kg IV q12h), the low dose (0.25 mg/kg IV q8h) has been shown to decrease eicosanoid production and ameliorate some clinical signs of systemic inflammation following exposure to intravenous endotoxin. The low dose is also thought to be less likely to impair tissue blood flow in the GI mucosa; therefore, the low dose may be safer than the standard dose.16 Other antiinflammatory therapies for equine acute colitis include the free radical scavenger dimethyl sulfoxide (DMSO; 1 g/kg IV q12­24h as a 10% solution), the antimicrobial metronidazole (20 mg/kg PO q8h; 10­25 mg/kg PO q6­12ha; 15­25 mg/kg PO q6hb),17,18 the prokinetic and analgesic lidocaine (1.3 mg/ kg over 15 min, then 0.05 mg/kg/min), and the PGE1 analogue misoprostol (5 µg/kg q8h). Experimental evidence for these therapies is limited, but they may be of clinical value.

Analgesic Therapy

Many horses with acute colitis develop mild to severe signs of abdominal discomfort from gas and fluid distention of the colon, colonic ischemia, and infarction. NSAIDs are commonly used, particularly flunixin meglumine (1.1 mg/kg IV or PO q12h) because of its antiinflammatory effects compared with the effects of phenylbutazone or ketoprofen.16,19 However, NSAIDs impair prostaglandin production by the kidneys, inhibiting normal renal blood flow. Overdosage or misuse of NSAIDs, especially in hypovolemic patients, can lead to renal crest necrosis and may increase the risk of acute tubular nephrosis during hypovolemia or aminoglycoside administration. Therefore, low-dose flunixin meglumine may be better to use than the standard dose in some patients. Alternative analgesics include lidocaine, 2-agonists (e.g., xylazine, detomidine), and opioids (e.g., butorphanol). These are all considered to be short acting, but constant-rate in fusion may be used to provide sustained clinical analgesia. However, opioids and 2-agonists decrease GI motility, so patient comfort and fecal output should be monitored.

Robinson NE, Sprayberry K, eds. Current Therapy in Equine Medicine. 6th ed. Philadelphia: WB Saunders; 2008. bSweeney RW, Soma LR, Woodward CB, Charlton CB. Pharmacokinetics of metronidazole given to horses by intravenous and oral routes. Am J Vet Res 1986;47(8):1726-1729.

aIn:

Antiinflammatory Therapy

The NSAIDs typically used in equine patients inhibit cyclooxygenase (COX) 1 and 2, which are responsible for producing vasoactive and proinflammatory prostanoid compounds, such as prostaglandin I2 (PGI2), prostaglandin E2 (PGE2), and thromboxane. Suppression of this process can help break the self-perpetuating inflammatory cycle within inflamed colonic mucosa and allow GI mucosa to heal. However, evidence suggests that certain prostaglandins, such as PGI2 and PGE2, are cytoprotective to GI mucosa and critical for mucosal repair; therefore, using COX inhibitors to block prostaglandin production in these tissues may exacerbate GI pathology.15 It is unclear whether the benefits of NSAID therapy outweigh the limitations; however, many horses with colitis may initially require analgesia. Similar to the standard dose of flunixin meglumine (1.1 mg/

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Antidiarrheal Therapy Bismuth Subsalicylate

Bismuth subsalicylate is commonly administered orally to equine patients with colitis to decrease inflammation and secretion in the colon. In a double-blind, placebo-controlled study in children with acute diarrhea, this drug was shown to significantly decrease the time to the last watery stool.20 The precise mechanism of action of bismuth subsalicylate in any species is unclear, but the salicylate moiety may have an antisecretory action in the large colon, where it stimulates fluid and electrolyte absorption.21 In addition, salicylic acid inhibits prostaglandin synthesis, which is responsible for intestinal inflammation and hypermotility, and modulates oxidative stress in colonic mucosal cells.22 Furthermore, the drug and its intestinal reaction products, bismuth oxychloride and bismuth hydroxide, appear to be bacteriocidal in vivo and in vitro.21 Based on extrapolation from human medicine, the dose required in adult horses is large (3 to 4 L by stomach tube q4­6h)20; however, the drug is also available as a concentrated paste. In humans, bismuth subsalicylate is considered extremely safe. A feeding trial in which mice were fed 60 times the maximal recommended human dose did not result in adverse effects, and no histopathologic lesions were noted in the brains on postmortem examination.23 Bismuth subsalicylate toxicosis in horses has not been reported. of Bio-Sponge (Platinum Performance) and 3 L of water via nasogastric tube q6­12h.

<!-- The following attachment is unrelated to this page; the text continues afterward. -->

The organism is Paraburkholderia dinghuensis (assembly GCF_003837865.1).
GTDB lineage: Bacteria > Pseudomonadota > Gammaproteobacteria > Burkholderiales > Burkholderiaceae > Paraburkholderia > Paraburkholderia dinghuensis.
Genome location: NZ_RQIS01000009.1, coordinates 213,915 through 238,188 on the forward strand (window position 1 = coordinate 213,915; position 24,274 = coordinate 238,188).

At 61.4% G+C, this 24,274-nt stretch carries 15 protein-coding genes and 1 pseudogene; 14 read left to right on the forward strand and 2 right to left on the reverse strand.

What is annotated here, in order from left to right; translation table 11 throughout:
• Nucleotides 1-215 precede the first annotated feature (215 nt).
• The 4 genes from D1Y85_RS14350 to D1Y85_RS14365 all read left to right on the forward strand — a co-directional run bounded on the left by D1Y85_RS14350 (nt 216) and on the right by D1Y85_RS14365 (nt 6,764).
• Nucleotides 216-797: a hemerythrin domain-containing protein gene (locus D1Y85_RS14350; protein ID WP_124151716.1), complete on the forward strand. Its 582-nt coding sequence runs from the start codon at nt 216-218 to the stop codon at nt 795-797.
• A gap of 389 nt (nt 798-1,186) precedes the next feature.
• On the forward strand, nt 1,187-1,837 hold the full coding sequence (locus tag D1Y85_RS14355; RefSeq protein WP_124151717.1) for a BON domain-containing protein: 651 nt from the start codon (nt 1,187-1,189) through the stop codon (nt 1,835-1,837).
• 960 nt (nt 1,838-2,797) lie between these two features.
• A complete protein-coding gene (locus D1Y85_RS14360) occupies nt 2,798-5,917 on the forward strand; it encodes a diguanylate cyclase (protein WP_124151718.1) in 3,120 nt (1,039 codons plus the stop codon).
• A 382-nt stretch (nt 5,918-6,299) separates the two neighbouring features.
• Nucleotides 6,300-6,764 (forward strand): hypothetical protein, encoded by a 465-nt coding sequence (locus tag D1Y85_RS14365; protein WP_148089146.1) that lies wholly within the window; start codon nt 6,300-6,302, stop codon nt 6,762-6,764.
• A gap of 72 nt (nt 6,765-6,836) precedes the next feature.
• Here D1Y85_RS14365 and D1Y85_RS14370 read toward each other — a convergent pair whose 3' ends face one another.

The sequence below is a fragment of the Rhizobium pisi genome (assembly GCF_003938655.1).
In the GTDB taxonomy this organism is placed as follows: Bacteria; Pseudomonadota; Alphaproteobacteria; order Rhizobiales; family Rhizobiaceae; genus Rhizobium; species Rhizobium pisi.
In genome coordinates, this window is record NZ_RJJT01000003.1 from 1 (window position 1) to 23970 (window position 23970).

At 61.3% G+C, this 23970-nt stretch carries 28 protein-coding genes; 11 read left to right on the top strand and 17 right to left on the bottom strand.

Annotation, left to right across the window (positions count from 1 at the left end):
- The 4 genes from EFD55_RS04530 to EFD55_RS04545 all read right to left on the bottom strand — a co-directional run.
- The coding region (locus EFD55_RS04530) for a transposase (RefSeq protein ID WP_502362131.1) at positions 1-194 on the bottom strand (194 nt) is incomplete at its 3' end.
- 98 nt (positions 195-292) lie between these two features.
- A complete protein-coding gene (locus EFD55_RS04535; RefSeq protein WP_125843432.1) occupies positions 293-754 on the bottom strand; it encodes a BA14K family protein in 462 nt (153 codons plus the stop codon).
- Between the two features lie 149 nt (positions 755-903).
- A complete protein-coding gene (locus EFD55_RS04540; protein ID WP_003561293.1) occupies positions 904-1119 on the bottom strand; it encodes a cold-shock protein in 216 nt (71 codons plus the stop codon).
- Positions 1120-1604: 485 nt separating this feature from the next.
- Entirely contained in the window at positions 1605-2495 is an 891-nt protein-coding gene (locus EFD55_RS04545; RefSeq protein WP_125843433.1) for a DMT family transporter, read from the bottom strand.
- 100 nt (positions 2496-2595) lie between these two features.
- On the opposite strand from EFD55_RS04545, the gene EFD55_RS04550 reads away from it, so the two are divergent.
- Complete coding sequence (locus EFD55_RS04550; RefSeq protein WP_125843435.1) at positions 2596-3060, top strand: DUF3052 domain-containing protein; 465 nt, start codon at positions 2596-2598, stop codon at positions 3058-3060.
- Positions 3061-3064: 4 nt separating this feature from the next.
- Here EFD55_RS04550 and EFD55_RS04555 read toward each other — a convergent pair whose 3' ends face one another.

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Probiotics

Restoring the microbial ecology of the colon has recently attracted experimental interest, leading to the use of many different agents (e.g., commercial probiotic pastes, live-culture yogurt) and techniques (e.g., transfaunation). In transfaunation, freshly harvested colonic or cecal contents (5 to 6 L) or a slurry of fresh feces from a healthy horse is administered via nasogastric tube to the patient to restore normal GI flora. Transfaunation has had reported clinical success in cattle but has not been reported in diarrheic horses.27 There is little supportive evidence for the use of commercial probiotic pastes in horses, and one study in foals found the pastes to be detrimental.28 In comparison, Saccharomyces boulardii is a nonpathogenic yeast that has been used prophylactically and therapeutically as an antidiarrheic agent in humans since 1962.29 Experimentally, the yeast has been found to survive within the equine GI tract, and the severity and duration of acute enterocolitis were significantly decreased in horses that received S. boulardii compared with horses that received a placebo.29 S. boulardii has been found to release a protease that can digest C. difficile toxins A and B; additional mechanisms of action include an immunoprotective effect attributed to promoting the release of secretory immunoglobulins within the intestine or activation of the reticuloendothelial and complement systems.30,31 Because pharmacokinetic studies with S. boulardii have not been performed in horses, the equine dose is extrapolated from the human literature. One study reported the use of an S. boulardii dose of 25 g (10 × 109 yeast cells) PO q12h for 14 days in horses with acute colitis, resulting in no clinical adverse effects and in significant improvement in the severity and duration of GI disease compared with a placebo group of horses.29